Dsc00427.jpg - 61527 Bytes Stott, Ranger Bob, and Casper try to prevent another escape...
Dsc00428.jpg - 62093 Bytes OK guys, let's rehearse what went wrong THIS time! Casper, the fish goes IN the bucket. Stott, try not to jiggle the net so much! And keep the lead line DOWN.
Dsc00430.jpg - 64875 Bytes We decided to do one last haul before leaving the site. When we pulled up the net, four voices exclaimed simultaneously, "LOGPERCH!"
Dsc00433.jpg - 62648 Bytes They were stunningly beautiful.
Dsc00435.jpg - 61964 Bytes Casper wrestles with his new wading boots yet again. They plagued him the entire time, as the velcro refused to stay stuck together.
Dsc00436.jpg - 62680 Bytes This small tributary to Cedar Creek was our last site of the trip. It was clear and cool, and proved to be a haven for the third of my target species - rosyside dace (Clinostomus funduloides).
Dsc00437.jpg - 53079 Bytes Another view of the tributary showing various habitat structures
Dsc00438.jpg - 61034 Bytes The bottle on Casper's back is how he holds fish when he's on the water. The small mouth of the bottle was the main contributing factor to losing the two gilt darters! But the system does have its advantages - mainly portability.
Dsc00439.jpg - 41804 Bytes Ranger Bob tries to ID a shiner imprisoned in Casper's omnipresent crinkly baggie, while Casper and Stott discuss mushrooms. I was the only one present who neither particularly liked mushrooms nor knew ALL about them. Besides fungi, Ranger Bob also displayed a startling knowledge of local flora.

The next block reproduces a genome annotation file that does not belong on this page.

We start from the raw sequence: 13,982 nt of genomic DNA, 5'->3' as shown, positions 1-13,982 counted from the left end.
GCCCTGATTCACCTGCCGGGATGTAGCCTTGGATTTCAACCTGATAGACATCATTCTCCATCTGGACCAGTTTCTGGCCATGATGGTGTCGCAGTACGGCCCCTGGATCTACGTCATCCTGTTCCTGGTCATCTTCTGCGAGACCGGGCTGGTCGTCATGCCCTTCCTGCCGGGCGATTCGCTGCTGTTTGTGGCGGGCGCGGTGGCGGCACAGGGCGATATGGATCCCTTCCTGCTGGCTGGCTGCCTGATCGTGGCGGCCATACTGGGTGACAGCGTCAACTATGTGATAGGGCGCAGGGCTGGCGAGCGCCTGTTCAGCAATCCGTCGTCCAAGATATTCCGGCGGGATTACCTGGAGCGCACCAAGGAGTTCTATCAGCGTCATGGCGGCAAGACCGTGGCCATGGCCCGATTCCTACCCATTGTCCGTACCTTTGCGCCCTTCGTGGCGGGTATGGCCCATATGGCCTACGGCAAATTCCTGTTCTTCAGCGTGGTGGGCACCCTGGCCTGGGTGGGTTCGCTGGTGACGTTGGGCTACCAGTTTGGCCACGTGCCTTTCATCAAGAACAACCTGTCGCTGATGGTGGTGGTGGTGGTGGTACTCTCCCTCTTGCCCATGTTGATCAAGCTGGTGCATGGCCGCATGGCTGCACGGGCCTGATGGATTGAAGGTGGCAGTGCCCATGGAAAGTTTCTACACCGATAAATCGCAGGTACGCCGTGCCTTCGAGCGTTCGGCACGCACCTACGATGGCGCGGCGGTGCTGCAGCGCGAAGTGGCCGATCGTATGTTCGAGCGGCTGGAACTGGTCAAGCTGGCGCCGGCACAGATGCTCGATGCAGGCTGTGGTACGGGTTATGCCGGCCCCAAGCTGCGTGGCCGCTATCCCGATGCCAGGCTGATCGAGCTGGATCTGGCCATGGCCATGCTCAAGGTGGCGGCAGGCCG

Dsc00441.jpg - 61231 Bytes This cleft boulder yielded some very nice rosysides. We found that a "gang" attack with dipnets was the best way to capture them. I took home 6 of the largest ones, but by the time I got them home it was obvious that they were not doing well. Over the next couple of days I lost all of them, the only casualties of the trip. Their pitiful carcases joined their brethren in Andy Borgia's bottle-O'-fish.
Dsc00444.jpg - 61346 Bytes This deep undercut proved too challenging for a mere dipnet.
Dsc00445.jpg - 52441 Bytes Stott demonstrates that fungi make great outdoor hats, as well as on-the-spot meals!
Dsc00447.jpg - 62817 Bytes A sculpin (Cottus carolinae) was willing to pose for this photo,
Dsc00448.jpg - 26142 Bytes The business end of said sculpin. This is the only Cottid known to occurr in Mississippi, and it is found only in the Tennessee River drainage within the state.
Dsc00449.jpg - 61295 Bytes Cedar Creek proper, where we emerged from the tributary.
Dsc00450.jpg - 61179 Bytes Y'r most obt. svt. (to quote Chris Scharpf)
Dsc00451.jpg - 61328 Bytes Cedar Creek yielded some nice mussel shells too. Lots of states don't even let you take the shells, so we didn't take any chances and left them where we found 'em. Turns our Ranger Bob knows mussels too...
Dsc00452.jpg - 60380 Bytes A three-ridged mussel?
Dsc00453.jpg - 61086 Bytes I forget what he called this one.
Dsc00457.jpg - 62029 Bytes A pimpleback - that one's easy to remember!
Dsc00506.jpg - 160717 Bytes "Hey, what kind of snake have you got there?"

I could have included an exhaustive list of species we captured, but the only really remarkable ones were the SRBD and rosysides and the gilt darters, all three of which were my targeted species when we set out. We did find two fishes outside their known range (or at least their known drainages) - an inland silverside and several Fundulus stellifer. A grand time was had by all. My next planned trip will be to the Pascagoula River system, principally the Leaf and Chickasawhay rivers. The Pascagoula is the only remaining large undammed river in the southeast. Stay tuned for details!